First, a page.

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Private Roads

Volume 461: debated on Tuesday 19 June 2007

Local authorities already have the power to bring unadopted roads up to the standard required for adoption. It is a matter of priorities for each individual authority to decide whether to do so, and there is no further role for central Government.

As my hon. Friend is aware, coalfield communities are disproportionately affected by unadopted roads, of which Derbyshire alone has 700. Will he agree to meet local authorities from coalfield communities to find finally some strategy to deal with that problem, which is not going away?

I certainly do know about the problem, because my hon. Friend has worked hard to ensure that Ministers are aware of it and of the specific issues. Of course, one of the ministerial team—these matters are usually dealt with by the Under-Secretary, my hon. Friend the Member for Lincoln (Gillian Merron)—will be delighted to meet her. Our ability to get involved in this is limited, but we can help to try to identify the various opportunities for funding such schemes of which my hon. Friend’s constituency can take advantage.

The Minister says that this is nothing to do with central Government. When the new town corporations handed over the overspill London new towns to local councils, many roads were not adopted, and local authorities simply do not have the money to put those roads into the state that they should be in for public use. As it was the Government’s fault when those agencies did not do their job properly, can we look into the problem again to see whether there is any central money to solve it?

Local authorities might take advantage of various sources of funding for such schemes. The Department for Communities and Local Government offers several opportunities through regeneration funding. The local authority can use its own local transport plan funding, the integrated transport block and revenue support grant. It can even consider the possibility of using private finance initiatives and neighbourhood renewal funding. There are opportunities for local authorities to deal with this. If the hon. Gentleman would like to write to us, we will enumerate them and he can get his local authority working on an opportunity to put the problem right.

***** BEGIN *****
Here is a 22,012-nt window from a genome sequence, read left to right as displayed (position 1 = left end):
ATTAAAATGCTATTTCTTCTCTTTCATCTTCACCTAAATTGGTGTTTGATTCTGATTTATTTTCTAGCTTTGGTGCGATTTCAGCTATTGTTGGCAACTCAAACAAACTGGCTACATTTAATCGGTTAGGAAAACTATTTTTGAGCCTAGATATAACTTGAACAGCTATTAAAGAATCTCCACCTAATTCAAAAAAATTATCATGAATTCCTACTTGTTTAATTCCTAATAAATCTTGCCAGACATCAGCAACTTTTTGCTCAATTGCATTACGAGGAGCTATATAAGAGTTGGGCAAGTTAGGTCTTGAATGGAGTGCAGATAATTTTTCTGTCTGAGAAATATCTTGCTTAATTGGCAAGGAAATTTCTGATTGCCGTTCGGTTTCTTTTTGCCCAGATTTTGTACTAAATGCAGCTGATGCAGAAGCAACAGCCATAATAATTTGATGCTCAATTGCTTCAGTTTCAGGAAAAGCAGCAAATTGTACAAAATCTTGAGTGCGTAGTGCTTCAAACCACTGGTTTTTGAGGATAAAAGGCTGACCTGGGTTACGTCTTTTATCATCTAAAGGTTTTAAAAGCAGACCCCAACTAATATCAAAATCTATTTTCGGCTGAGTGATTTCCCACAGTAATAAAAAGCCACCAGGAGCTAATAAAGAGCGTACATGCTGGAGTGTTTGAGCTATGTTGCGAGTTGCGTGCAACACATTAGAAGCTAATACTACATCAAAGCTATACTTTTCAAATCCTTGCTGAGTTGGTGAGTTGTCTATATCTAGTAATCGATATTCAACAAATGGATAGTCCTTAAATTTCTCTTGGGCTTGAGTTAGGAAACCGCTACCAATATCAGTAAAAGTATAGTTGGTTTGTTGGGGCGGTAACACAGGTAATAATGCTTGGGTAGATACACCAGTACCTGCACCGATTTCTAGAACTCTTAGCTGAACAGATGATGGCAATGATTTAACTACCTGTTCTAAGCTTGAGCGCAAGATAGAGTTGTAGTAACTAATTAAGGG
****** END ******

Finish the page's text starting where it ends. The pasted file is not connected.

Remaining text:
Wakefield is a coalfield community with more than 200 unadopted roads. As my hon. Friend knows, the legislation that governs adoption is outmoded, requires unanimity from householders and is normally defeated because of apathy and the cost to those householders. They wish to resolve difficulties only when there are problems with sewage or street lighting. Will he liaise with Ministers in the Department for Communities and Local Government to ensure that, as we embark on a programme of house building, we do not allow any more unadopted roads to be built on private estates and that, if they are built, planning agreements cover the costs of maintaining them in perpetuity and their adoption?

I will pass on those views to my colleagues in the Department for Communities and Local Government. My hon. Friend makes a good point and any new housing developments should take such matters seriously and ensure that the problem does not get worse.

Will my hon. Friend take it from me that he cannot pass the buck in the way in which he appears to have done? It is his Department’s responsibility that many people in my constituency and in Kirklees cannot get an unadopted road made up. May we have some leadership from him on the use of recyclable aggregate, which can often be used to make up the roads economically? His comments do not sit well when I have to face a Kirklees council that is run by the Tories with Liberal Democrat support, and it has to wait for a Labour Government to get its road done up.

I am sorry that my hon. Friend is cross with me, but there is little scope for central Government in the matter. It is for local authorities to decide how best to use their resources. We can make a variety of resources available to them, including regeneration funding and neighbourhood renewal funds. I am told that some local authorities have even used the home zone scheme as a way of moving matters forward. If the Liberal Democrat or Tory-controlled council to which my hon. Friend refers genuinely intends to resolve the problem, it has the mechanisms at its disposal.